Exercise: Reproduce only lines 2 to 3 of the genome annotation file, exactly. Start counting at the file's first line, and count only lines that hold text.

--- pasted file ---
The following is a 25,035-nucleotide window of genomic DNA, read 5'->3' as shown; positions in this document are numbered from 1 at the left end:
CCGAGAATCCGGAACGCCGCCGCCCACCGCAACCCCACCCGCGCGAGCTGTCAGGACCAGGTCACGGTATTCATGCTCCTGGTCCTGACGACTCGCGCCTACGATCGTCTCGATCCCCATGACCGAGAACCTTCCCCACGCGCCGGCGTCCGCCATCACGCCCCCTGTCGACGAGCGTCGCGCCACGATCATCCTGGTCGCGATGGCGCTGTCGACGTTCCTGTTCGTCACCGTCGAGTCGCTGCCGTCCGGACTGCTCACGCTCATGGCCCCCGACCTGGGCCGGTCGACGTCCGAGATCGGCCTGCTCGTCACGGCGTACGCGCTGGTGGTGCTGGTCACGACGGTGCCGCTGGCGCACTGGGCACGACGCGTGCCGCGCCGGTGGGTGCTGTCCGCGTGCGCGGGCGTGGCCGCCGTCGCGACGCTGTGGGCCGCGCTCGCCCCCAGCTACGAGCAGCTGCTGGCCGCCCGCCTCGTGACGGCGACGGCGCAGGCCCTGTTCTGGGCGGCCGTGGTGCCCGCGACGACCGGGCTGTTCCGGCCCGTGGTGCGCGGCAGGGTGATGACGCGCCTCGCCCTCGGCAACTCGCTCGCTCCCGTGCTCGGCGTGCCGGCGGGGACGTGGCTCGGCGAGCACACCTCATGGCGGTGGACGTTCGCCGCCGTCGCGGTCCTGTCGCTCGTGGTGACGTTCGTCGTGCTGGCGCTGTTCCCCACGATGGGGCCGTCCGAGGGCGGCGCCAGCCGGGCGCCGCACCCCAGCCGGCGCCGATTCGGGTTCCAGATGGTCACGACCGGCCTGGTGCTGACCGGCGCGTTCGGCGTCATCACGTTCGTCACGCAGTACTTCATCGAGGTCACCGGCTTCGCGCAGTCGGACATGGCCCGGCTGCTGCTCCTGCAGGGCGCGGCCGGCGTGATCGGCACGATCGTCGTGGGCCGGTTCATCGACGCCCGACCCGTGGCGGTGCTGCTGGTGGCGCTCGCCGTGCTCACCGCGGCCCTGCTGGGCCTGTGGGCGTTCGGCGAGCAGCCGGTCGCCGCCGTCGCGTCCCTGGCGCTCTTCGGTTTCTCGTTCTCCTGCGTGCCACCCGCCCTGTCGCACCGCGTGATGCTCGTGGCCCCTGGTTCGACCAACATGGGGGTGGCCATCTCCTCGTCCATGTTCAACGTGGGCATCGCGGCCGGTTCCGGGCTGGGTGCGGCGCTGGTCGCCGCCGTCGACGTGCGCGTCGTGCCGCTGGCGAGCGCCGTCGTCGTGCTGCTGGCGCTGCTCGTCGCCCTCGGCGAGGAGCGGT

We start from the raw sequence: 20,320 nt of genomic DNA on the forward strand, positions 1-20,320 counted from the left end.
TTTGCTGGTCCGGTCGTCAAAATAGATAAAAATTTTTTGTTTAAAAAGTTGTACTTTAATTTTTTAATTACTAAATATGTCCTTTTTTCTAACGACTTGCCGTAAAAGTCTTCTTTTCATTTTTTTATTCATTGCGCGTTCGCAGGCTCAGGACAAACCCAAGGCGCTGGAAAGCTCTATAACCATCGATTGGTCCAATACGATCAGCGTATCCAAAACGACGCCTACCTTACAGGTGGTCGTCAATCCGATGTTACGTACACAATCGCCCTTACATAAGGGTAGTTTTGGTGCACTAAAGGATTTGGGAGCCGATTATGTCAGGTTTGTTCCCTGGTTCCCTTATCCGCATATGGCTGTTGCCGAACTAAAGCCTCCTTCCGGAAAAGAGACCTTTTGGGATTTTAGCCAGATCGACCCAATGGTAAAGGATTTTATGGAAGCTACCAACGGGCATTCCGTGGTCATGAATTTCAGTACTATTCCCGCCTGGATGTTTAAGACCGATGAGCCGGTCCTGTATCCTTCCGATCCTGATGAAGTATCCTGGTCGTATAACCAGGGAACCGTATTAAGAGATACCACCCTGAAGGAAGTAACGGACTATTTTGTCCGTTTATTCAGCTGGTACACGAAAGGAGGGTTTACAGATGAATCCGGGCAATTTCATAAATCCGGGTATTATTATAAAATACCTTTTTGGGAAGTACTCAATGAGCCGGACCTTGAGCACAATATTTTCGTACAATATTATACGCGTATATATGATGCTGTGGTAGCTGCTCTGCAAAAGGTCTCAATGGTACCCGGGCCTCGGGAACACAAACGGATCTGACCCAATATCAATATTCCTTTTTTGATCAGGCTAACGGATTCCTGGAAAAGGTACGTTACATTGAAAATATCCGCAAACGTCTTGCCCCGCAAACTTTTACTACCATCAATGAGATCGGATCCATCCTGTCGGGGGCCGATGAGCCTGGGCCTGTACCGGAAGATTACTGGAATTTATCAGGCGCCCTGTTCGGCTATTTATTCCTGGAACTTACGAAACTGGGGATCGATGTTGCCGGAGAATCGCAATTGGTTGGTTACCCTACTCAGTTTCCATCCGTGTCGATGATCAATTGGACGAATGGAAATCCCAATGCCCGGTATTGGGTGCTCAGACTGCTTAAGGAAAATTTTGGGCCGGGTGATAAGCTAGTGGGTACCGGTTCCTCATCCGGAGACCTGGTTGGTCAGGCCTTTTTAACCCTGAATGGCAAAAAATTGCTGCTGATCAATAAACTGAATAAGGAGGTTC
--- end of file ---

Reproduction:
CCGAGAATCCGGAACGCCGCCGCCCACCGCAACCCCACCCGCGCGAGCTGTCAGGACCAGGTCACGGTATTCATGCTCCTGGTCCTGACGACTCGCGCCTACGATCGTCTCGATCCCCATGACCGAGAACCTTCCCCACGCGCCGGCGTCCGCCATCACGCCCCCTGTCGACGAGCGTCGCGCCACGATCATCCTGGTCGCGATGGCGCTGTCGACGTTCCTGTTCGTCACCGTCGAGTCGCTGCCGTCCGGACTGCTCACGCTCATGGCCCCCGACCTGGGCCGGTCGACGTCCGAGATCGGCCTGCTCGTCACGGCGTACGCGCTGGTGGTGCTGGTCACGACGGTGCCGCTGGCGCACTGGGCACGACGCGTGCCGCGCCGGTGGGTGCTGTCCGCGTGCGCGGGCGTGGCCGCCGTCGCGACGCTGTGGGCCGCGCTCGCCCCCAGCTACGAGCAGCTGCTGGCCGCCCGCCTCGTGACGGCGACGGCGCAGGCCCTGTTCTGGGCGGCCGTGGTGCCCGCGACGACCGGGCTGTTCCGGCCCGTGGTGCGCGGCAGGGTGATGACGCGCCTCGCCCTCGGCAACTCGCTCGCTCCCGTGCTCGGCGTGCCGGCGGGGACGTGGCTCGGCGAGCACACCTCATGGCGGTGGACGTTCGCCGCCGTCGCGGTCCTGTCGCTCGTGGTGACGTTCGTCGTGCTGGCGCTGTTCCCCACGATGGGGCCGTCCGAGGGCGGCGCCAGCCGGGCGCCGCACCCCAGCCGGCGCCGATTCGGGTTCCAGATGGTCACGACCGGCCTGGTGCTGACCGGCGCGTTCGGCGTCATCACGTTCGTCACGCAGTACTTCATCGAGGTCACCGGCTTCGCGCAGTCGGACATGGCCCGGCTGCTGCTCCTGCAGGGCGCGGCCGGCGTGATCGGCACGATCGTCGTGGGCCGGTTCATCGACGCCCGACCCGTGGCGGTGCTGCTGGTGGCGCTCGCCGTGCTCACCGCGGCCCTGCTGGGCCTGTGGGCGTTCGGCGAGCAGCCGGTCGCCGCCGTCGCGTCCCTGGCGCTCTTCGGTTTCTCGTTCTCCTGCGTGCCACCCGCCCTGTCGCACCGCGTGATGCTCGTGGCCCCTGGTTCGACCAACATGGGGGTGGCCATCTCCTCGTCCATGTTCAACGTGGGCATCGCGGCCGGTTCCGGGCTGGGTGCGGCGCTGGTCGCCGCCGTCGACGTGCGCGTCGTGCCGCTGGCGAGCGCCGTCGTCGTGCTGCTGGCGCTGCTCGTCGCCCTCGGCGAGGAGCGGT

We start from the raw sequence: 20,320 nt of genomic DNA on the forward strand, positions 1-20,320 counted from the left end.